Itís been a busy week for Otis! Week started off by meeting Badpaddler and getting a few sheets for the belly pan. It was great meeting another enthusiast, especially one that has much more experience and know-how than I do!

Last week got in a shipment of various supplies for VTS, which included some new vent caps. Throughout the week I painted them so they are ready when itís time to install. I used automotive paint and clear coat so hopefully it stands up over time.

Attachment 340591

The new axles also arrived this week, after a two month journey. I ordered them from Colin Hyde, and they arrived in good condition. The great irony of this is that up until a few years ago I lived less than a hundred miles from his shop. Now, Itís closer to 4000 miles!

Attachment 340592

I was able to nearly complete three minor tasks this week as well. Iím about 90% complete scraping off the old sealant and crud from the shell. I used some plastic ďrazorĒ blades I found on amazon. They worked reasonably well and didnít scratch up the shell. Next round Iím going to try to use goof off to finish.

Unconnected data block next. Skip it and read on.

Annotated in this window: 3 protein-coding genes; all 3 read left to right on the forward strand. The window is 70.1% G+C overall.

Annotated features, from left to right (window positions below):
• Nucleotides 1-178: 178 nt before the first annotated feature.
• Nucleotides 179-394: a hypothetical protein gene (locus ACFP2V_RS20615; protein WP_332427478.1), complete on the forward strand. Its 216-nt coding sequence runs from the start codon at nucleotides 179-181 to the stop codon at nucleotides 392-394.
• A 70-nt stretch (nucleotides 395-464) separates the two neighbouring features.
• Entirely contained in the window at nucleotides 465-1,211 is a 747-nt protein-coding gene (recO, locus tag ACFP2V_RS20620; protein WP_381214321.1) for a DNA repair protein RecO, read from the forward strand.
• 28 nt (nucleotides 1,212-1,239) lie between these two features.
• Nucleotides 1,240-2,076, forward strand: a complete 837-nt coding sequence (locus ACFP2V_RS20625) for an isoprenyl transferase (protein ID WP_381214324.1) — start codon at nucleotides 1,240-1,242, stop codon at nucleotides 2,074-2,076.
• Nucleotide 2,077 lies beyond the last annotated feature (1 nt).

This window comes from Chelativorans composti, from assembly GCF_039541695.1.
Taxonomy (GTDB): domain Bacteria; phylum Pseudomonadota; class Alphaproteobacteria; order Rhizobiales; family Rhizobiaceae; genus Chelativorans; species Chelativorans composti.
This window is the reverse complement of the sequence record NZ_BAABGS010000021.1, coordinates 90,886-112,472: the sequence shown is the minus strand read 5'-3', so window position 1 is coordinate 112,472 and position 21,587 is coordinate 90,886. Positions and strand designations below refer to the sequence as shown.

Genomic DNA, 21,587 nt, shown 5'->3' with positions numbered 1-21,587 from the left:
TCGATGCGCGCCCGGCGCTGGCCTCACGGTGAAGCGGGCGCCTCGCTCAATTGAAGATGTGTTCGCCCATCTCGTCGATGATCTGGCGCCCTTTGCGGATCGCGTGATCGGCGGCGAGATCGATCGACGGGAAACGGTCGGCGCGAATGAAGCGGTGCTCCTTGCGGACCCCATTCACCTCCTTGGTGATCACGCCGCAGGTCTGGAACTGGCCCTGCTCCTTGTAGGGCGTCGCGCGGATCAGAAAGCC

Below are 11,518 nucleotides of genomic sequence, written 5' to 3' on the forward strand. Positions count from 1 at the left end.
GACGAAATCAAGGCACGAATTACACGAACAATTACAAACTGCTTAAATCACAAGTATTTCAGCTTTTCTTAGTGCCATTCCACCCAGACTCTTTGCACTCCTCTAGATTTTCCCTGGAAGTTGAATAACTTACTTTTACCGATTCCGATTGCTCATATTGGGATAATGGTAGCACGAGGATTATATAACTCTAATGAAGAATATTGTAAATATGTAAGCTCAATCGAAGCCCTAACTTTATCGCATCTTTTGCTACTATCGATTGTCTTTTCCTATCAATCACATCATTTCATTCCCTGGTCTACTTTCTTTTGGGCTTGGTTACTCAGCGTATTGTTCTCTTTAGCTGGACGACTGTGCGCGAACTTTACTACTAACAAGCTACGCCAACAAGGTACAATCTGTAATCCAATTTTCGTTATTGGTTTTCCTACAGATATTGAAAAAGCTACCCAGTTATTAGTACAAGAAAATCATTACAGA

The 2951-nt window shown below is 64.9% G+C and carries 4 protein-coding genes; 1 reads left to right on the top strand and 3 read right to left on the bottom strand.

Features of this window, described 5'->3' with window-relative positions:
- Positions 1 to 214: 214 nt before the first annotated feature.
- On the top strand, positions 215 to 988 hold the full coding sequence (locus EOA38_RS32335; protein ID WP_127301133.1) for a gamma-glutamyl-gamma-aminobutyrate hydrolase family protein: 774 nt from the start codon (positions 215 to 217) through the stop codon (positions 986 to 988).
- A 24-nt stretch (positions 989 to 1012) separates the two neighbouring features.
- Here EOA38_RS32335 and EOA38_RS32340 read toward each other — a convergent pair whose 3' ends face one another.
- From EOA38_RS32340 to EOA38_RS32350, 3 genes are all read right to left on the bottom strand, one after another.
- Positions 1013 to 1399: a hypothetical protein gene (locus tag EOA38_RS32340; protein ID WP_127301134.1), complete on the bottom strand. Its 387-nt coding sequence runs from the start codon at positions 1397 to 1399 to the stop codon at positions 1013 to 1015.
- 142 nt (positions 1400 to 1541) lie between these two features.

I started to seal around the wheel wells. I did the area surrounding them on the interior of the trailer, but will wait until I change out the axles to attack it from the outside.

I also made some good headway sealing the rear area by the bumper. First picture is as it was after I put the shell back on without thinking through the problem. I used some aluminum flashing to build a barrier. In the third photo youíll see the flashing hanging down. I left it unfinished for when I build out the rear bumper storage area.

Attachment 340593
Attachment 340594
Attachment 340595

Final project of the week was fixing the area around the door. This included cutting out the subfloor so the door frame mounts flush. I also took the opportunity to add a piece of flashing to cover the gap between the door frame and the frame to help keep some water out. It was looking really good until I started tightening everything back down, and then it started to wrinkle.

Attachment 340602

But, when the door is closed itís hardly noticeable.

Attachment 340603

Iím considering riveting another piece of aluminum over top that is cut to fit, just for aesthetics.

All in all, a productive week!

Dan
Looking good! I am just a bit closer to getting myself in more trouble. ;-) Glad to see you are getting her done. I have some more stuff for you, but I will text that info for ya.

Seth
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Old 05-18-2019, 11:17 PM   #49
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1967 24' Tradewind
North Pole , Alaska
Join Date: Jun 2018
Posts: 23
Question for the group:
Should I remove the old awning mounting rail? I have no awning to mount to it at present. On the ends itís a little beat up, but doesnít seem irreparable. Eventually I plan on replacing the awning, just not sure if Iím going to want to keep the same rail up there. Thanks for your thoughts!